Administration drafts policy for wind projects on state land

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(Host) The Douglas administration has issued a draft policy that prohibits large scale wind development on state land. The proposal does allow smaller projects if the energy is going to be used on-site and is not intended for commercial use.

VPR’s Bob Kinzel reports.

(Kinzel) The state owns roughly 350,000 acres of land and the draft report concludes that only one percent of this property would be suitable for large scale commercial wind development. Generally these lands are undeveloped ridgelines that are between 2,500 and 3,300 feet in height, where the wind blows on average at 25 miles per hour.

After taking testimony at public hearings around the state this winter, the Department of Forest and Parks decided that this is not the time to open up state land for big commercial wind projects; these are defined as projects where the wind turbines are often 300 feet tall. Jonathon Wood is the commissioner of Forest and Parks:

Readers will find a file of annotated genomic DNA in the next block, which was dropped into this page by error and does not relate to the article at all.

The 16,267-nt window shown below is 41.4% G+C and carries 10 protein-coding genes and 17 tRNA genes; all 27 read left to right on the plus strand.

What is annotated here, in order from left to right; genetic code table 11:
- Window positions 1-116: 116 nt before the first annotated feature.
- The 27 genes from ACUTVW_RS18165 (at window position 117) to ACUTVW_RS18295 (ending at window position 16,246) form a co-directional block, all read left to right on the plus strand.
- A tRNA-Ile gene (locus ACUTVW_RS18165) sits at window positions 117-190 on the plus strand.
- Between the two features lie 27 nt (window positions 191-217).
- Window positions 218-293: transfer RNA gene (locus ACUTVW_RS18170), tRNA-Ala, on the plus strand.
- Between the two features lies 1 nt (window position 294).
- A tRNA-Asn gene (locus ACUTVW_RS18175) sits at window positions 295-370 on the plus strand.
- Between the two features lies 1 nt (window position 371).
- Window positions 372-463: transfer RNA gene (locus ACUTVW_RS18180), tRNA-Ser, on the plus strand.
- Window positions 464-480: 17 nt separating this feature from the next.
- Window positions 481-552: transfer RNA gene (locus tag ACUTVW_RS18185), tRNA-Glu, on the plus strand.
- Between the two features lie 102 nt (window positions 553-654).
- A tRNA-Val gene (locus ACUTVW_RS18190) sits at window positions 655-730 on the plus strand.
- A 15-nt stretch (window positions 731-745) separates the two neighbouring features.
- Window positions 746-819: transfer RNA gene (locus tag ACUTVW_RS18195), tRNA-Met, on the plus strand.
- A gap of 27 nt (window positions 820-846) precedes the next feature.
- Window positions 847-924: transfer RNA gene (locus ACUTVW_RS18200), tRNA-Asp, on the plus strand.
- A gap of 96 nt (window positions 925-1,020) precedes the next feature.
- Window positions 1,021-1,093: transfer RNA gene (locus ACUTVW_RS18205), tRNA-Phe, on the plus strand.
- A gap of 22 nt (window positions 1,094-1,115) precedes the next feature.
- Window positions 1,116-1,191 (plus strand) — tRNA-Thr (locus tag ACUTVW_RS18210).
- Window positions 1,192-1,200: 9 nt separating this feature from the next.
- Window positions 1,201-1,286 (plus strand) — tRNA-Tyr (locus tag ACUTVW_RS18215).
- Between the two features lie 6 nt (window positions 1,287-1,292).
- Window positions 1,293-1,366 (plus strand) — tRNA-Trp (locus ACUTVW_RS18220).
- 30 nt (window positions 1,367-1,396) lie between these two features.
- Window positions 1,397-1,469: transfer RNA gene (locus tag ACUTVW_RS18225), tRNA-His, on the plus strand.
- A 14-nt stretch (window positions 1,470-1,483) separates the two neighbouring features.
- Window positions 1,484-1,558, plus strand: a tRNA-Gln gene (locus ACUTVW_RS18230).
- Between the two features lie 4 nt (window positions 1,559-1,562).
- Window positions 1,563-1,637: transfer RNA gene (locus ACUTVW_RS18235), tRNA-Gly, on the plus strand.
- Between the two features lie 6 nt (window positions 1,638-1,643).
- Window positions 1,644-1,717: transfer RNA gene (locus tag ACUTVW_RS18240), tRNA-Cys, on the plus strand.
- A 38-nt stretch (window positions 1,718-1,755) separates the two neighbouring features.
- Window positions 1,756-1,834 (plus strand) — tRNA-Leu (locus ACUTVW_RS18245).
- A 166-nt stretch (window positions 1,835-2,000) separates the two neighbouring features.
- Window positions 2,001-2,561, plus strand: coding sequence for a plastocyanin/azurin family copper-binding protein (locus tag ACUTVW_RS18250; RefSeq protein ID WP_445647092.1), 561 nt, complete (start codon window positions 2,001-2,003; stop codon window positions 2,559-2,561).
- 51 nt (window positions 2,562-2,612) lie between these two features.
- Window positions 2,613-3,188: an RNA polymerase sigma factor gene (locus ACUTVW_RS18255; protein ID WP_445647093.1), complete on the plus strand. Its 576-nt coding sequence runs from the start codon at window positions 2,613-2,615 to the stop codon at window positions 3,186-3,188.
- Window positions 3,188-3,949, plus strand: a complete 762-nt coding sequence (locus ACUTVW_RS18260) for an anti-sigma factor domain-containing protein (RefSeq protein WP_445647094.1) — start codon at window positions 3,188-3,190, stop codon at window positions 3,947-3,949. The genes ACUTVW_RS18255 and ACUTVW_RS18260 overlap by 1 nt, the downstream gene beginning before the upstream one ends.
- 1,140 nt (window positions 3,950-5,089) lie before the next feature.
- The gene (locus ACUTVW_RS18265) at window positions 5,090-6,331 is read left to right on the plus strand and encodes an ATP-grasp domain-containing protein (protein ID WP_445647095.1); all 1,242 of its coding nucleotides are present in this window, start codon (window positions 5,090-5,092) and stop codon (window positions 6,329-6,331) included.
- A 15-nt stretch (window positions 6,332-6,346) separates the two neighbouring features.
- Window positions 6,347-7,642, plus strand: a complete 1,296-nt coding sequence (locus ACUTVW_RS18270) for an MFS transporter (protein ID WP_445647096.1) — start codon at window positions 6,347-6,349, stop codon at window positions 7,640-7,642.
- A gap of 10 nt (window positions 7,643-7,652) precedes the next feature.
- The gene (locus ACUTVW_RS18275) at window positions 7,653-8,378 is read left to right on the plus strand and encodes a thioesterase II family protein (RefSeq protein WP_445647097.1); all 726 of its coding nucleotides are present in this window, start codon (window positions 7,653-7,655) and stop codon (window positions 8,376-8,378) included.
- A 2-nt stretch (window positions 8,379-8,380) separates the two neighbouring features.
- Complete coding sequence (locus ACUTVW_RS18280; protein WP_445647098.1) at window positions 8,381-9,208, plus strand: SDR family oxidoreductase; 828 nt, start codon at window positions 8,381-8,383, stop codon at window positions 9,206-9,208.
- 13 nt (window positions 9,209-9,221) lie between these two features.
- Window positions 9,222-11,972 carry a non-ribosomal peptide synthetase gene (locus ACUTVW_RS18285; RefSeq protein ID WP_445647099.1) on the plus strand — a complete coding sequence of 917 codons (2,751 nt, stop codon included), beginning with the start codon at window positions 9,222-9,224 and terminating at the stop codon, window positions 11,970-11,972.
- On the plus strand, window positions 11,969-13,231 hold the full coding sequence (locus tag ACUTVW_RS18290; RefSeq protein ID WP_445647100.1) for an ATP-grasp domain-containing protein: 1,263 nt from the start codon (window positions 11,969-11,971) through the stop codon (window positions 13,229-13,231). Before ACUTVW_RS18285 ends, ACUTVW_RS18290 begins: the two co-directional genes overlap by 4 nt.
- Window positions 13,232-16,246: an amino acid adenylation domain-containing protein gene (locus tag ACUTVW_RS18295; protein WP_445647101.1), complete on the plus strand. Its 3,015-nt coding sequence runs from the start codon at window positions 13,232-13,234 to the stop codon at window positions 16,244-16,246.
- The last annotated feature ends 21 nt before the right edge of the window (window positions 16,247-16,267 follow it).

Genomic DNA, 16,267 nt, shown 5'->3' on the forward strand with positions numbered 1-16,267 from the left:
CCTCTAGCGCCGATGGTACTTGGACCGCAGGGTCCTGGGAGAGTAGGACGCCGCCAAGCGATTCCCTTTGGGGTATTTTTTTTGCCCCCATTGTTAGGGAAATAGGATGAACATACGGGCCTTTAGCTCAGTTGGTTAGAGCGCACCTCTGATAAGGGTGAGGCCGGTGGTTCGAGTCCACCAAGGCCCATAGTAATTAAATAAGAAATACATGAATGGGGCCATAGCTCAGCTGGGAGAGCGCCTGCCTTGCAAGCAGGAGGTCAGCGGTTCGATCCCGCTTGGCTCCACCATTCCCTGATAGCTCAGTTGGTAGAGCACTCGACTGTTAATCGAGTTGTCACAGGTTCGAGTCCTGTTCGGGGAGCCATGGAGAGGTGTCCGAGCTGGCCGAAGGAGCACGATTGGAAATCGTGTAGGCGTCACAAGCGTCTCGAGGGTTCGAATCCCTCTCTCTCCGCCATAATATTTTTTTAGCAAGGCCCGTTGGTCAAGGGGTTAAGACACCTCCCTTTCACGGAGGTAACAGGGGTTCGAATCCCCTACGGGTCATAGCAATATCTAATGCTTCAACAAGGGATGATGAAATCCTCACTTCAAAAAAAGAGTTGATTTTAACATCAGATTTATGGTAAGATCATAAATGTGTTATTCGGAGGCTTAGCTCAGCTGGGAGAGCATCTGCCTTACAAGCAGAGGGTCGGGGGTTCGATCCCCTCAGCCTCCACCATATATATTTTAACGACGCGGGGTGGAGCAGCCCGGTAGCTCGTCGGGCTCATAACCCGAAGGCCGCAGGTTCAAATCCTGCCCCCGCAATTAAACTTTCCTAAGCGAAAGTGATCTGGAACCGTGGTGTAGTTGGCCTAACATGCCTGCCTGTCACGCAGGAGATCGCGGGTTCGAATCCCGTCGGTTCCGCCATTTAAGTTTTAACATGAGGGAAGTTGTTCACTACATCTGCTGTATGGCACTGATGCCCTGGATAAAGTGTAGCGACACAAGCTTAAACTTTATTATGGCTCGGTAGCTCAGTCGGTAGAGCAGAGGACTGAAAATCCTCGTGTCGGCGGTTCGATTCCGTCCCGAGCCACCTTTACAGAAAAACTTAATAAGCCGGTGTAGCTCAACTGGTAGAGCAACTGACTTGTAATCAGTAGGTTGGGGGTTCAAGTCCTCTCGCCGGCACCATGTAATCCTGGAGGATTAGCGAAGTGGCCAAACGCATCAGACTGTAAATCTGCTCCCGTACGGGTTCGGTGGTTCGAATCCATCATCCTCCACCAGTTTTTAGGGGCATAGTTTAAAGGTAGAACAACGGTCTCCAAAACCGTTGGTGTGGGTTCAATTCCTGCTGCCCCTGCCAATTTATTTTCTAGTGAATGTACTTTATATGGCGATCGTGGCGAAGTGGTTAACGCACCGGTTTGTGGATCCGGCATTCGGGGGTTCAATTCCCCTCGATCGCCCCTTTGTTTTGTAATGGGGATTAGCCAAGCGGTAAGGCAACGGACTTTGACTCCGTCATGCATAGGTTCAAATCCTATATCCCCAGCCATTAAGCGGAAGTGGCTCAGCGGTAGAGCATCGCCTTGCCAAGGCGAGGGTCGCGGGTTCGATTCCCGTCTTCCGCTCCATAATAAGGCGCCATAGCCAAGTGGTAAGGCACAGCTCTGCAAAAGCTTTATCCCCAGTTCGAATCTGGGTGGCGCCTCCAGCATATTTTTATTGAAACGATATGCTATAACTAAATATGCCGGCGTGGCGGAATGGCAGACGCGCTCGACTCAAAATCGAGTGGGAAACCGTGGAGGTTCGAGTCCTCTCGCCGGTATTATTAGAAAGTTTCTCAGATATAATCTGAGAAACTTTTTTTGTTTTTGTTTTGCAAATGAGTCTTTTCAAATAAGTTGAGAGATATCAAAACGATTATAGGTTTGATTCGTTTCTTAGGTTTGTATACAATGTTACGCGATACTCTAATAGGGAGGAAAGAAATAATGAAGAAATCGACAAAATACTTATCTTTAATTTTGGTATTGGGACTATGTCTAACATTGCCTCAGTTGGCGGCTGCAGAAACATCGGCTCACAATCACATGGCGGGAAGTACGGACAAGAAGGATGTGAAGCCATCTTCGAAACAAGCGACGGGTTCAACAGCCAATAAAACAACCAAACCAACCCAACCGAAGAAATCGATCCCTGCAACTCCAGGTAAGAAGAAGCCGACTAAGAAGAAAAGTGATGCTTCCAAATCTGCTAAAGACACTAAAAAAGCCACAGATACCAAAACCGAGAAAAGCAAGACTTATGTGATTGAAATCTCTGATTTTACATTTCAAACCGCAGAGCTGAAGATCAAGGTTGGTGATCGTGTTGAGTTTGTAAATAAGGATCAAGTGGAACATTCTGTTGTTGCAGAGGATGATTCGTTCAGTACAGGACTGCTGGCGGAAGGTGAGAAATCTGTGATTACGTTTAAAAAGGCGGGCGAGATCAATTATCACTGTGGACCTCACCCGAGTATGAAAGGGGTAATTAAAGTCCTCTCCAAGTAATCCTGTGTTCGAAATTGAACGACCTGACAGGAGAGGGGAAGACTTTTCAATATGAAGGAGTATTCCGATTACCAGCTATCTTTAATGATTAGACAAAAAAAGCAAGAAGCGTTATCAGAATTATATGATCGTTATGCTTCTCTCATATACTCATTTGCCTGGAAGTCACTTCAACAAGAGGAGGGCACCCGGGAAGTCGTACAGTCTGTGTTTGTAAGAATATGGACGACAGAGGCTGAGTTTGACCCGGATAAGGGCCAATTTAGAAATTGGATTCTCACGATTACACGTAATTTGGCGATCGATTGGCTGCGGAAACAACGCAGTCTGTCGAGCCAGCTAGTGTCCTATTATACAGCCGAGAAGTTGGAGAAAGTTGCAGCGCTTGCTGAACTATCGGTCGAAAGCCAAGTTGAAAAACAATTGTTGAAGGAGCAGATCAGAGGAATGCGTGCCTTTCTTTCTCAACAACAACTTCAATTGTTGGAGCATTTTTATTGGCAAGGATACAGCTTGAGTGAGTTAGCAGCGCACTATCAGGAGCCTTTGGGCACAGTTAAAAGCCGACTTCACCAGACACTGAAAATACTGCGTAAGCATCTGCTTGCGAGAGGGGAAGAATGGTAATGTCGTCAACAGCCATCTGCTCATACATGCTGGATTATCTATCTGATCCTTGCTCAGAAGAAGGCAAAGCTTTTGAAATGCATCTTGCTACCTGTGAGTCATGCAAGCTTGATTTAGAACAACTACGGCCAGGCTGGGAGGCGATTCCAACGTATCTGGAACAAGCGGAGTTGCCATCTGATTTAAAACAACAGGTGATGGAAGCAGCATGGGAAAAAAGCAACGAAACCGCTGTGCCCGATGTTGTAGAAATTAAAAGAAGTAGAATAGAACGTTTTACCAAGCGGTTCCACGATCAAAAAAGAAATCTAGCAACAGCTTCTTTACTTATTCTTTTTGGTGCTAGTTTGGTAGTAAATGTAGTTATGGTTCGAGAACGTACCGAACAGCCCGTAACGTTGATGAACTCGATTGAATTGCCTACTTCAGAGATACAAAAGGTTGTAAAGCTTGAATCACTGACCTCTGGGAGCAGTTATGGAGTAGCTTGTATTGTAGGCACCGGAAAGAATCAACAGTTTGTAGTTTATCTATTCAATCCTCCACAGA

(Wood) “We’re real certain that the majority of people really treasure that small one percent of high elevation land that’s been kind of controlled and purchased and managed over the years for our protection of natural resources. It wasn’t appropriate for that small subsection of public land. There was a broad support for energy development but not on those specific lands.”

(Kinzel) The draft report does allow the development of small scale wind projects on state land. Governor Jim Douglas says it makes sense for the state and private businesses to consider projects that could be built to provide energy on site:

(Douglas) “Ski areas that might choose to generate their own power through wind on their lands for use at the area’s state parks. I think we’ll be exploring the possibility of smaller scale wind generation for electricity on the state park facilities. So I think there’s a real potential for wind development at an appropriate scale on state property.”

(Kinzel) The administration hopes to issue a final wind policy for state land in about two months.

For Vermont Public Radio, I’m Bob Kinzel in Montpelier.

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